TAHIRUL Qadri, the preacher-turned-politician whom few Pakistanis would have recognised a month ago, will set off today from Lahore on his controversial ‘long march’ to Islamabad. Having already held massive rallies in Lahore and Karachi, Mr Qadri’s ability to assemble a large crowd in Islamabad seems a safe bet. Which is why Islamabad, security-conscious at the best of times, is wearing the look of a city about to go into lockdown mode. Before that, standing in the way of a large turnout in Islamabad is the Punjab government, which Mr Qadri has accused of blocking transporters from serving the protesters preparing to descend on Islamabad. However, the Tehrik Minhajul Quran leader has a large following and a sophisticated organisational network in Gujjar Khan just outside Islamabad, which means that while perhaps not in the millions, Mr Qadri will almost certainly be able to assemble a sizeable crowd to march — rather be driven in buses, wagons and cars — towards Islamabad.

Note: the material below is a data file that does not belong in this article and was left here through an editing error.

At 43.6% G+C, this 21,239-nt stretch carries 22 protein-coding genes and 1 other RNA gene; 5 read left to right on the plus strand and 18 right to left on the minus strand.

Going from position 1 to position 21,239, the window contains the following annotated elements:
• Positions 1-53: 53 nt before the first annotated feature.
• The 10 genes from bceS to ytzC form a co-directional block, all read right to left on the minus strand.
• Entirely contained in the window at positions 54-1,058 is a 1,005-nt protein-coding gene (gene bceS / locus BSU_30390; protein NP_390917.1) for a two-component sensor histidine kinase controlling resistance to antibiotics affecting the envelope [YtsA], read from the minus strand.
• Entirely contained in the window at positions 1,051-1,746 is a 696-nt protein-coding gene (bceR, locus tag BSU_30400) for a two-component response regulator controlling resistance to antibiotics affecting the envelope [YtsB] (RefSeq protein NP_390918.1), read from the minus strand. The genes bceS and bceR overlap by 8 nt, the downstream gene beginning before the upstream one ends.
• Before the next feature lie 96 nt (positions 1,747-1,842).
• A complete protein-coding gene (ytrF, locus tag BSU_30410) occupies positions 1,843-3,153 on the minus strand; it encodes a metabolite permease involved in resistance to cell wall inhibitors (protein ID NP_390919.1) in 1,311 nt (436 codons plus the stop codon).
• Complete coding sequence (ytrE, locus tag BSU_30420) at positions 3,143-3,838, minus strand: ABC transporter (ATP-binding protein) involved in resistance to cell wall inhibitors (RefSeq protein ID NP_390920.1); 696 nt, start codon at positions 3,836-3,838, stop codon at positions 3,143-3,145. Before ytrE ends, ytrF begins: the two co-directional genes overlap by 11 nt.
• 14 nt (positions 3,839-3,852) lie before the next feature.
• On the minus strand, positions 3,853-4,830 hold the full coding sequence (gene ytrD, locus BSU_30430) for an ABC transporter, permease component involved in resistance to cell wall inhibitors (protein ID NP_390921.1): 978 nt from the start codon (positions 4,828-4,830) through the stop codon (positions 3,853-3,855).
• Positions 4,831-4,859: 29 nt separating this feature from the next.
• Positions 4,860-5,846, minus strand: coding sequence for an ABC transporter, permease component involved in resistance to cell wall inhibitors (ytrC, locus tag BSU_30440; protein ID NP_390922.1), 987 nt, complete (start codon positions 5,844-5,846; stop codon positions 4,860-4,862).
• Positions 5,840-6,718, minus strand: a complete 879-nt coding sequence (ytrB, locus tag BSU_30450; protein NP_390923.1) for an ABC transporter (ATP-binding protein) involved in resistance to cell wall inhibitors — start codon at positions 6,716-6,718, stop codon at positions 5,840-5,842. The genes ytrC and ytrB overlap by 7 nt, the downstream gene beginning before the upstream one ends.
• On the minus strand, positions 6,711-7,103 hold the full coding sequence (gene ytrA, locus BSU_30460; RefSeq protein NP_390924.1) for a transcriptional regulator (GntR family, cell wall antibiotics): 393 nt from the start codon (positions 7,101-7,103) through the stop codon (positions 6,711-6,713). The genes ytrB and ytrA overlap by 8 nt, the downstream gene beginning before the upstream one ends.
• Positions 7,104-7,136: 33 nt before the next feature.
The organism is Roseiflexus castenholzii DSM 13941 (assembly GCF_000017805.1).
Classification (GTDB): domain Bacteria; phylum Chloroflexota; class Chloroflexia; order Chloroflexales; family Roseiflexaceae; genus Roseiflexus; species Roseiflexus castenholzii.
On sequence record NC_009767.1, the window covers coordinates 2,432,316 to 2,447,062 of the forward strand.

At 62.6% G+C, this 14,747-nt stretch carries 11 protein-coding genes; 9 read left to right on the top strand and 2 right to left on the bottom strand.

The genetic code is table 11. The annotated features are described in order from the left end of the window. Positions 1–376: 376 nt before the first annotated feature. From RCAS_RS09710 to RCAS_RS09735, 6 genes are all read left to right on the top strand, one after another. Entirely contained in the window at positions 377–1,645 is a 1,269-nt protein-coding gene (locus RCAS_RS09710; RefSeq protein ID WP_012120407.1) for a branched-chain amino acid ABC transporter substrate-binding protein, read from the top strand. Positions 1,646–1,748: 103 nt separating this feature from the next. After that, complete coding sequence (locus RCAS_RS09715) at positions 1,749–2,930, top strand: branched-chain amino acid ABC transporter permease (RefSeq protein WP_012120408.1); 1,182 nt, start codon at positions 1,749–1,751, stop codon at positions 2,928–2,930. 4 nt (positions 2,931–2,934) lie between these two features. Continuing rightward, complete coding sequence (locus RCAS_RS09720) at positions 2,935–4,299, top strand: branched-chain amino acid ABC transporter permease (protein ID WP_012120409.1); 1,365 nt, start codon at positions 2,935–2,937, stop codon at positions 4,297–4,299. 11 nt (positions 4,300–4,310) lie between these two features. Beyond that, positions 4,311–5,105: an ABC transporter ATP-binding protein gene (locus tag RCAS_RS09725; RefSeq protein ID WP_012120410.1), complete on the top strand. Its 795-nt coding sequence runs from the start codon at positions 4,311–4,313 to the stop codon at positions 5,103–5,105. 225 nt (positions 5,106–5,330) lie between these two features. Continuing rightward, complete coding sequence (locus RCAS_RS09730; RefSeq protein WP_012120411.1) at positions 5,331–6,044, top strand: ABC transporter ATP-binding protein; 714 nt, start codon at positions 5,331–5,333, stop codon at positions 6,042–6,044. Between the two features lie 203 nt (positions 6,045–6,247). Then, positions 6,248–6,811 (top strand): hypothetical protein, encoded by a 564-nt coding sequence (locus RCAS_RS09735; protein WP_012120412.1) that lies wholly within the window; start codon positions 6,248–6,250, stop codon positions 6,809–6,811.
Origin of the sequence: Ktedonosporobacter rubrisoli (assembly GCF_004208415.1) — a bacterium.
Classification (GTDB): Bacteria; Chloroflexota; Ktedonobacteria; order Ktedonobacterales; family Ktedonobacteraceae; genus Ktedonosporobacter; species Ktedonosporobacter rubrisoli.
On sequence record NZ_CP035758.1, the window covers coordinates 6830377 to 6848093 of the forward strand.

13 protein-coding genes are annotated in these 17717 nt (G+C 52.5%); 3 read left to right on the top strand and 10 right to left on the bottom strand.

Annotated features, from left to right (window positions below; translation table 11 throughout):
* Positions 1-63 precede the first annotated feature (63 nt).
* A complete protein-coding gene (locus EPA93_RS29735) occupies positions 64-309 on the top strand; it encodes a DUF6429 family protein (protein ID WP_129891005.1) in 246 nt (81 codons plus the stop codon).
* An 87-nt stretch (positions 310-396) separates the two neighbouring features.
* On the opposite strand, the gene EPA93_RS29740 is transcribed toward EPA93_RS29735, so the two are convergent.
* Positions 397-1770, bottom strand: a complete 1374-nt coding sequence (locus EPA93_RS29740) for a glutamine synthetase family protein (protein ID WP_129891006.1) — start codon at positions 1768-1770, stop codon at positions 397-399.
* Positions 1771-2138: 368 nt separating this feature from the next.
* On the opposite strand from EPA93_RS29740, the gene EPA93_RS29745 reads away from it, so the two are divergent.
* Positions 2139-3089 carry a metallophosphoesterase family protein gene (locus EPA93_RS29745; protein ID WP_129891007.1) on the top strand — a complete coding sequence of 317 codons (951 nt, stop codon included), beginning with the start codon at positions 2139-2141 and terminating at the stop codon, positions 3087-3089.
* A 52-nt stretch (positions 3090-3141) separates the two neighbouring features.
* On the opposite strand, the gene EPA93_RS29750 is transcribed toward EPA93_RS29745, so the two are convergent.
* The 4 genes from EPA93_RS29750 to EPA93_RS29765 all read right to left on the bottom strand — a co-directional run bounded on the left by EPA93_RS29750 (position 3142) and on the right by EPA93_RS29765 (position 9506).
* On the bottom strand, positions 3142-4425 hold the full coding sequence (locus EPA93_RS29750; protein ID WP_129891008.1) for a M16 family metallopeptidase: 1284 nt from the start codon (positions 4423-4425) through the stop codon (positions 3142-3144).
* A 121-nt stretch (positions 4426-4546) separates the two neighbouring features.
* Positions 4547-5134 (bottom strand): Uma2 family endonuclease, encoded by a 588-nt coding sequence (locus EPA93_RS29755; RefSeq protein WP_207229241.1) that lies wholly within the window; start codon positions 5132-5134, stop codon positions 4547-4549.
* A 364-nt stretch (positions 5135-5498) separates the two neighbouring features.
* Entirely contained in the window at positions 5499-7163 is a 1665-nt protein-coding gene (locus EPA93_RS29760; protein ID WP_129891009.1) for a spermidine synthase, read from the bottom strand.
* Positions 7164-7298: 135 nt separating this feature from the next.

Still difficult to know, though, is what Mr Qadri and his supporters will do once they arrive in Islamabad. The charter of demands that he theatrically pledged yesterday to reveal in stages is as yet unknown, though its contours can be guessed at. But with the MQM having withdrawn its support, Mr Qadri now stands isolated from the political mainstream, there being a consensus among all parties invested in the democratic process that the poll schedule should not be disrupted. While the PPP-led government has shown an admirable, some may argue craven, willingness to talk to Mr Qadri, if his demands amount to the civilian politicians essentially agreeing to their own redundancy, it is difficult to see how a compromise can be reached if Mr Qadri digs in his heels. True, time and weather may be against the TMQ leader because it will be difficult to keep a vast number of people in protest mode on the streets of Islamabad indefinitely. Also true, there are possibly many back channels that can be activated to persuade Mr Qadri to accept a compromise, or even turn back after having saved face.
Be that as it may, the authorities in Islamabad should prepare for the worst. While Mr Qadri has repeatedly said that the protest will remain peaceful, there is no guarantee that in a charged environment, the protesters will adhere to the promises made on their behalf. In September, on a national holiday called by the government itself to protest an anti-Islam movie, violence threatened to get out of hand in Islamabad. The government should learn from that experience and draft in reinforcements if necessary.